Homosexuality in Elizabethan England
One of the issues that keeps coming up in reviews of The Alchemist of Souls is my portrayal of the non-straight characters. Readers who know the period praise the authenticity, whilst those who know little about Elizabethan culture seem surprised by it. Rather than comment directly on individual reviews (which seldom reflects well on the writer), I decided to discuss it here.
Partly it was a deliberate choice to play down any homophobia – I didn’t set out to write an LGBTQ novel, so I didn’t want that aspect to overshadow the plot. However the more I researched the topic, the more convinced I became that it would not be a big issue for my characters, for several reasons.
Firstly, there’s the matter of differing social mores. Nowadays men and women are more-or-less equals, but they remain differentiated by expectations of how they conduct platonic relationships. Women’s friendships are expected to be affectionate, and it is acceptable for such feelings to be displayed in public with no assumption that the relationship in sexual in nature; in comparison, men are expected to be emotionally distant, and any physical contact is limited to horseplay.
Elizabethan men, by contrast, were legally superior to women and had very different expectations from women as to their role in society, but the social behaviour of the two sexes was less well differentiated; strong, emotionally deep friendships between men (based on ideals from both medieval chivalry and the Bible) were considered quite normal, and male friends could walk arm-in-arm or even kiss without any sexual connotation. Also, in this period a brief kiss on the mouth was a normal social greeting, no more sexual than a peck on the cheek. Hence I considered it entirely plausible for my gay male characters to express their affection for one another without social approbation, as long as they weren’t too blatant.
In this period, male and female dress was distinguished by cut, not by the fabrics used. Silk, lace, embroidery and jewels were markers of status, not gender, giving rich Elizabethan men a decidedly effeminate appearance to modern eyes. Portraits of young men and women can be hard to tell apart!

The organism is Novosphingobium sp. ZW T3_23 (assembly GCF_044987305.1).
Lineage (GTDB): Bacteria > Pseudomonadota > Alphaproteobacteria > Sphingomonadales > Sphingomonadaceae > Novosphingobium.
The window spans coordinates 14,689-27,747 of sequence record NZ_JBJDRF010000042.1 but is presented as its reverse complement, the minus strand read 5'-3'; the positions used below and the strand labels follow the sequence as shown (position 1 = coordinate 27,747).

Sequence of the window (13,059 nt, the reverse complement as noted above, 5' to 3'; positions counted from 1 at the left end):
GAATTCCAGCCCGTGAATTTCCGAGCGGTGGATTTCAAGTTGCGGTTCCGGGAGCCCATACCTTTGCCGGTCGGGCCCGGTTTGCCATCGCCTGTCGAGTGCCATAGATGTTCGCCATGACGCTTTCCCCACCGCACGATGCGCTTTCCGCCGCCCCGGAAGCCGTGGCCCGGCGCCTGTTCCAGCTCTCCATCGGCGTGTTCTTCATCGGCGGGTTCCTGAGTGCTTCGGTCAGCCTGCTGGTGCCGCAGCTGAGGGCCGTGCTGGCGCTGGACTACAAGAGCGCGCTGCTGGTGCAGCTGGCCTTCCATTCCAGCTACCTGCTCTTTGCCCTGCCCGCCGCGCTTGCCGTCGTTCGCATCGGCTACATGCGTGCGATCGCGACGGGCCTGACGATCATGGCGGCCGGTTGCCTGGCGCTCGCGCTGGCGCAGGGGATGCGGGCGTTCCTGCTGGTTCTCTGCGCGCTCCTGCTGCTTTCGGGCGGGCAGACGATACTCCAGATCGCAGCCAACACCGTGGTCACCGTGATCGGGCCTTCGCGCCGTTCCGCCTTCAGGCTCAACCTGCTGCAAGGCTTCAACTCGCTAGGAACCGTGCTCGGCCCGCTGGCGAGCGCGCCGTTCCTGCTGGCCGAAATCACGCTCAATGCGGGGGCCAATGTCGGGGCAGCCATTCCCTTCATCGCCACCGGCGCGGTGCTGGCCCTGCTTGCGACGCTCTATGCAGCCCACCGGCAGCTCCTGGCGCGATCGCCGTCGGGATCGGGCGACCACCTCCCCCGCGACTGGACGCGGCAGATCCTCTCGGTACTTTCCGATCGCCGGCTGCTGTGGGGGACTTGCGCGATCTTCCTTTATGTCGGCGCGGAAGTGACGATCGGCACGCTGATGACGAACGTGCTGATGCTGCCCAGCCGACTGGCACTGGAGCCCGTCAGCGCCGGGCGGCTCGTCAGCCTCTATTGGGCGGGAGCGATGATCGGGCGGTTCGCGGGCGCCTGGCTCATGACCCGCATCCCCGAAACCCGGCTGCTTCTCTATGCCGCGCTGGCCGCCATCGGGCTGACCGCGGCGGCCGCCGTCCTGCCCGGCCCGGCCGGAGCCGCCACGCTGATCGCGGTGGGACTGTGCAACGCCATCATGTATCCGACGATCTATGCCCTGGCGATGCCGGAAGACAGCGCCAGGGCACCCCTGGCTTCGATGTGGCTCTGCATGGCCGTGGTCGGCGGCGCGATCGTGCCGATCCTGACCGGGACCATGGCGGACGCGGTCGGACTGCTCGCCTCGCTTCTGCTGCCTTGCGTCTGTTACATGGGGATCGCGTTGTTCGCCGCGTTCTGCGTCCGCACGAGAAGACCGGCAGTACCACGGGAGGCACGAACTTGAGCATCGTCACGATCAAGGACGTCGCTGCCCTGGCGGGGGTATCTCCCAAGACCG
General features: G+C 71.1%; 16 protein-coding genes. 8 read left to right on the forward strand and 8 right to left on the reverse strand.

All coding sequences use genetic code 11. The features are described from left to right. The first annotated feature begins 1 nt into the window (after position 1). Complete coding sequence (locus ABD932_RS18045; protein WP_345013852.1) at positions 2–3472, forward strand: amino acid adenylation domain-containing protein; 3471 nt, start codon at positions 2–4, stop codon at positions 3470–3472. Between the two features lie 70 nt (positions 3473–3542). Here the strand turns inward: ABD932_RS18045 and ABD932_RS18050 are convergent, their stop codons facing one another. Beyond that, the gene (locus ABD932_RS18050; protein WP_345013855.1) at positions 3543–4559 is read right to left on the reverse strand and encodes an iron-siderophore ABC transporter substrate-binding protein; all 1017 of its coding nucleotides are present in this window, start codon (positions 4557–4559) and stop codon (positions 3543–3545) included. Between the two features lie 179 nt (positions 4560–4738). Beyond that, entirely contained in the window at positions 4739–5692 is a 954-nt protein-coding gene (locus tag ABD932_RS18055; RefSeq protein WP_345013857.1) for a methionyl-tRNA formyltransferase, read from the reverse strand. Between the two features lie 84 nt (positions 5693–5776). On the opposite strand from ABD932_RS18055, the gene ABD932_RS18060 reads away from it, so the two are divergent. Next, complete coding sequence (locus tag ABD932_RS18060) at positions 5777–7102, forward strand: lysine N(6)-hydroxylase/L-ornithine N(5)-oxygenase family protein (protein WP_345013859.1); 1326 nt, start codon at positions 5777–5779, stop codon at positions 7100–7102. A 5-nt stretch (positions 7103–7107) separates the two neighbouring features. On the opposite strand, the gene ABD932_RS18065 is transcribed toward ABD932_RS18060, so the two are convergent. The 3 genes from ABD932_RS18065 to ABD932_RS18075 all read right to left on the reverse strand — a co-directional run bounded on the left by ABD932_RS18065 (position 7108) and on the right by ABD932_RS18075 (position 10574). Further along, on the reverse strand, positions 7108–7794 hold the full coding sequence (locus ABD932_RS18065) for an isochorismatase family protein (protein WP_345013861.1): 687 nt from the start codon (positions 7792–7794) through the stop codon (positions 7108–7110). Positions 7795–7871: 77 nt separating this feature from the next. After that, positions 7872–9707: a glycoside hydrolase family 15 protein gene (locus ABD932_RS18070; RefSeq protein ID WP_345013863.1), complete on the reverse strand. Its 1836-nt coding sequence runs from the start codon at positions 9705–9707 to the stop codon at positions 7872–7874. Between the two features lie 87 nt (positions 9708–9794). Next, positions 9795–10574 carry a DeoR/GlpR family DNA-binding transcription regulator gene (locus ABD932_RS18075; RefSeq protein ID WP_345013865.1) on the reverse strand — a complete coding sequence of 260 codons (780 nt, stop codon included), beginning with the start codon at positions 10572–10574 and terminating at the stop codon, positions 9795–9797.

Perhaps under the influence of Greek literature, homosexuality in this period was conflated with pederasty. In both the poetry of the time and the legal cases that have come to light, the relationship under scrutiny was nearly always that of an adult male and an adolescent boy. The sexualisation of boys was further entrenched in English urban culture by the theatrical practice of having female roles played by boys and young men.
Until relatively recently homosexuality was not seen as a permanent orientation, equivalent to heterosexuality, but as a pattern of temporary behaviour and an indicator of moral degeneracy. Satirists described the fashionable bachelor as spending the afternoon with his mistress and the evening with his catamite; both relationships were considered equally unmanly and foppish, transgressing normal, respectable standards of behaviour.
An additional factor was surely that this was a highly segregated society where female virginity had both moral and monetary value, and where formal education and most professions were male-only. As in modern-day boarding schools and prisons, many men must have resorted to homosexual practices as a physical outlet. As a result, a Renaissance man who had sex with another man didn’t consider himself gay, any more than does the guy in prison who makes you his bitch.
Indeed the Venetian authorities were so worried about the proliferation of sodomy that they decreed that prostitutes should bare their breasts in an effort to persuade young men to part with their money! The bridge where the prostitutes displayed themselves is still known as the Ponte de le Tette (above).
Given all these factors, I imagined a culture where gay relationships between adults could slip under the radar, or even be tolerated in certain circles: amongst the more intellectual coteries at court, for example, and most likely amongst the theatre fraternity, which has always attracted outsiders. In other words, exactly the social circles that my characters move in.
I attempted to include some dissenting voices, through characters who openly disapprove of Ned and Gabriel’s relationship as well as through Mal’s ambivalence about his own dealings with Ned, but perhaps between subtlety on my part and lack of historical context on the readers’, I have perhaps not struck the perfect balance. This is always a problem for the writer of historical fiction – how to portray people from another era, whose attitudes were in many ways alien to ours, in a way that readers can relate to. But if the past was just like the present day, where would be the fun in writing about it?